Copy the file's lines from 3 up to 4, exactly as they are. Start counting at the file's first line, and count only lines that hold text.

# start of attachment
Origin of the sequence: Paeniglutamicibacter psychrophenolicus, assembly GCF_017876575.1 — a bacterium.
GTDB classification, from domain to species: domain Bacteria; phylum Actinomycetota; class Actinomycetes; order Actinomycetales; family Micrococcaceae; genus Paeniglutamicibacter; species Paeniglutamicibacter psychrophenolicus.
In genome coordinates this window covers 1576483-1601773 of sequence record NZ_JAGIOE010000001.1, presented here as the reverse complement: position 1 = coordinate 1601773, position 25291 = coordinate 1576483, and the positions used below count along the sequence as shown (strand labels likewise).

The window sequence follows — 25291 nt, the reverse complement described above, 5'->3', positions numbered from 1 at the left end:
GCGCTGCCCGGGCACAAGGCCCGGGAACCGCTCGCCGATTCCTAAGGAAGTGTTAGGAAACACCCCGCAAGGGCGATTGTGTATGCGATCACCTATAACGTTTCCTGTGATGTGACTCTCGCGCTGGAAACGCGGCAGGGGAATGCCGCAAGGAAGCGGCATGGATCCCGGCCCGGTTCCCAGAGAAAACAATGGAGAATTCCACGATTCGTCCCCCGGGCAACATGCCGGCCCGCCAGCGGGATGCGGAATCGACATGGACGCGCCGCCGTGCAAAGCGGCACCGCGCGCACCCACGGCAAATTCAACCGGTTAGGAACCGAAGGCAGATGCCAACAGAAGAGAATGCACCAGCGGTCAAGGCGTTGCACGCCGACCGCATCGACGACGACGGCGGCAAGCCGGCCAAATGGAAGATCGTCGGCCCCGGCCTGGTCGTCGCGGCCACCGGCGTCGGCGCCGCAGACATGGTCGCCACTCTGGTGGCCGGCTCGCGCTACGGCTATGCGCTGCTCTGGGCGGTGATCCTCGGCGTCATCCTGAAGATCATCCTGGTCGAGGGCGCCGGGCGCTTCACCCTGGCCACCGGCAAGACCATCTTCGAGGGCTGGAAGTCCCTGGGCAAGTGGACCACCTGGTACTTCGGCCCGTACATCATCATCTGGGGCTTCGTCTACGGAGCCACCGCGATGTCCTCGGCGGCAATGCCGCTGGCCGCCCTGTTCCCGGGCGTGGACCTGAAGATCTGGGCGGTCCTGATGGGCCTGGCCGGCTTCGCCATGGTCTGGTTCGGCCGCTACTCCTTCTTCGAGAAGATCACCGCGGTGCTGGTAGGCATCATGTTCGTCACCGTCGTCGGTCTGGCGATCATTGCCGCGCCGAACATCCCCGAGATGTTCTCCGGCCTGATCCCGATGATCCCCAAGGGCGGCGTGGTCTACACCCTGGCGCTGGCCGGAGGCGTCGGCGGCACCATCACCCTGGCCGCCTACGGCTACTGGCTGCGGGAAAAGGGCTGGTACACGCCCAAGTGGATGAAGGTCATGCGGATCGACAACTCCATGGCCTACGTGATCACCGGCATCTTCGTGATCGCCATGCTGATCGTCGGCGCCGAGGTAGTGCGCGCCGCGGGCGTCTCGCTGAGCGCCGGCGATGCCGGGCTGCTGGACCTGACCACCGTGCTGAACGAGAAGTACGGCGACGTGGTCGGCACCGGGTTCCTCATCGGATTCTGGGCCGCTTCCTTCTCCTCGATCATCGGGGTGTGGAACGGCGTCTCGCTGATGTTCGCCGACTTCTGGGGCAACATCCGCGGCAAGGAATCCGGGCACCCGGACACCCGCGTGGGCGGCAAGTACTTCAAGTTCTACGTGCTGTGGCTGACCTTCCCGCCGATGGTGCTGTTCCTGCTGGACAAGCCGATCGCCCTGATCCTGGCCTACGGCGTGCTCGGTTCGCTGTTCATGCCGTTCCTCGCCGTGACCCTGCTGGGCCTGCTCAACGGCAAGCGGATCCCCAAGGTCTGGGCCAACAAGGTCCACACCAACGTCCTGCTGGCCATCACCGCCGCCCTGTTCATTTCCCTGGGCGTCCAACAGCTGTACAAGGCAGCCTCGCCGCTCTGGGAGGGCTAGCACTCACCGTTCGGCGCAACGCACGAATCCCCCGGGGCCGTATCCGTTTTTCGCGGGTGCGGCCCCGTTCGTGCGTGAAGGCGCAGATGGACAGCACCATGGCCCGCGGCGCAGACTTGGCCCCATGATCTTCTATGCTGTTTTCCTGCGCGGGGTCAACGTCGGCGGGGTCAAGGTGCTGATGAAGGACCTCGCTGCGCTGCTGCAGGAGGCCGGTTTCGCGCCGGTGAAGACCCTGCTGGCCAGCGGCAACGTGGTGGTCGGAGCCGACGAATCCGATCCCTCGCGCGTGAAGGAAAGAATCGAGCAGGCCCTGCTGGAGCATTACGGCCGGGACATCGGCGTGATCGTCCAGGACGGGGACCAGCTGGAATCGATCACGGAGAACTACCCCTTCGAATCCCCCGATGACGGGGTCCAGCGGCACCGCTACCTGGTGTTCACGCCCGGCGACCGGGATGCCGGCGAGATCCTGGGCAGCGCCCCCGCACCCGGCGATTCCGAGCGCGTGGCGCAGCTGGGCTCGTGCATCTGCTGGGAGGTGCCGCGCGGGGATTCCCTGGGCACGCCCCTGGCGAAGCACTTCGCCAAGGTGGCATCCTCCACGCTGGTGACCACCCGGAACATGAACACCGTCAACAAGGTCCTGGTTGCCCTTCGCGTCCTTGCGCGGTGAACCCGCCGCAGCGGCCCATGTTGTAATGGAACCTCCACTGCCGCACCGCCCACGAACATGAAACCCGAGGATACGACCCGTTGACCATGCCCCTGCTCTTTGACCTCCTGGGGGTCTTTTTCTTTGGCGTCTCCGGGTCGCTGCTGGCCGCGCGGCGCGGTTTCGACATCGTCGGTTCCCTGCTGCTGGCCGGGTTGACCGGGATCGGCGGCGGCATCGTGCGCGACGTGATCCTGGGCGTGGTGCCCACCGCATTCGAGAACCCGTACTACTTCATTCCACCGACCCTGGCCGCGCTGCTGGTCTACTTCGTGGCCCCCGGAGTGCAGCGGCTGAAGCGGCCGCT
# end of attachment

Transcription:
In genome coordinates this window covers 1576483-1601773 of sequence record NZ_JAGIOE010000001.1, presented here as the reverse complement: position 1 = coordinate 1601773, position 25291 = coordinate 1576483, and the positions used below count along the sequence as shown (strand labels likewise).

The window sequence follows — 25291 nt, the reverse complement described above, 5'->3', positions numbered from 1 at the left end: